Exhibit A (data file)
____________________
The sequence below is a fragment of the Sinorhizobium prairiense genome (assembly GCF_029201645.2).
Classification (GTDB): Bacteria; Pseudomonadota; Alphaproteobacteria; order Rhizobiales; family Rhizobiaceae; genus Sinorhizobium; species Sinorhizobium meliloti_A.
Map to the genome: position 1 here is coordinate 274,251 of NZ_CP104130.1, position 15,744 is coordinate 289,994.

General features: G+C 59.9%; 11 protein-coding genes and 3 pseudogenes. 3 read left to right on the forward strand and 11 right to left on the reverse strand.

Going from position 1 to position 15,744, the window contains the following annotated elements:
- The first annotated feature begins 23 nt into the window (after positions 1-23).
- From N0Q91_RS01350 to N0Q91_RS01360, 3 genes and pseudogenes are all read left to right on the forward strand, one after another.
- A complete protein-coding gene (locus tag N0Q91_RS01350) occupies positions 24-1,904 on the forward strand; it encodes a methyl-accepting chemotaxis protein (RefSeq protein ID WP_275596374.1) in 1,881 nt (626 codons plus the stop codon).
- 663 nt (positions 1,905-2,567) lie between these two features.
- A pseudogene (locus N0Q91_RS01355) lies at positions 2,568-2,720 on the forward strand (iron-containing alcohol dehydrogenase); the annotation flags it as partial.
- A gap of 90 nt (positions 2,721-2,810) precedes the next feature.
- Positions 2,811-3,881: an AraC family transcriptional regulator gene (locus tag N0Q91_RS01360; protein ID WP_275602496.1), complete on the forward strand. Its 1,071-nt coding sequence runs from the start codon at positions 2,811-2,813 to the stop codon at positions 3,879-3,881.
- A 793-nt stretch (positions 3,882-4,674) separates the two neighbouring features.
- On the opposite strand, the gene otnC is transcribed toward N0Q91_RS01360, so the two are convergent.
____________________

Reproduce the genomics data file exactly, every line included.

The sequence below is a fragment of the Sinorhizobium prairiense genome (assembly GCF_029201645.2).
Classification (GTDB): Bacteria; Pseudomonadota; Alphaproteobacteria; order Rhizobiales; family Rhizobiaceae; genus Sinorhizobium; species Sinorhizobium meliloti_A.
Map to the genome: position 1 here is coordinate 274,251 of NZ_CP104130.1, position 15,744 is coordinate 289,994.

General features: G+C 59.9%; 11 protein-coding genes and 3 pseudogenes. 3 read left to right on the forward strand and 11 right to left on the reverse strand.

Going from position 1 to position 15,744, the window contains the following annotated elements:
- The first annotated feature begins 23 nt into the window (after positions 1-23).
- From N0Q91_RS01350 to N0Q91_RS01360, 3 genes and pseudogenes are all read left to right on the forward strand, one after another.
- A complete protein-coding gene (locus tag N0Q91_RS01350) occupies positions 24-1,904 on the forward strand; it encodes a methyl-accepting chemotaxis protein (RefSeq protein ID WP_275596374.1) in 1,881 nt (626 codons plus the stop codon).
- 663 nt (positions 1,905-2,567) lie between these two features.
- A pseudogene (locus N0Q91_RS01355) lies at positions 2,568-2,720 on the forward strand (iron-containing alcohol dehydrogenase); the annotation flags it as partial.
- A gap of 90 nt (positions 2,721-2,810) precedes the next feature.
- Positions 2,811-3,881: an AraC family transcriptional regulator gene (locus tag N0Q91_RS01360; protein ID WP_275602496.1), complete on the forward strand. Its 1,071-nt coding sequence runs from the start codon at positions 2,811-2,813 to the stop codon at positions 3,879-3,881.
- A 793-nt stretch (positions 3,882-4,674) separates the two neighbouring features.
- On the opposite strand, the gene otnC is transcribed toward N0Q91_RS01360, so the two are convergent.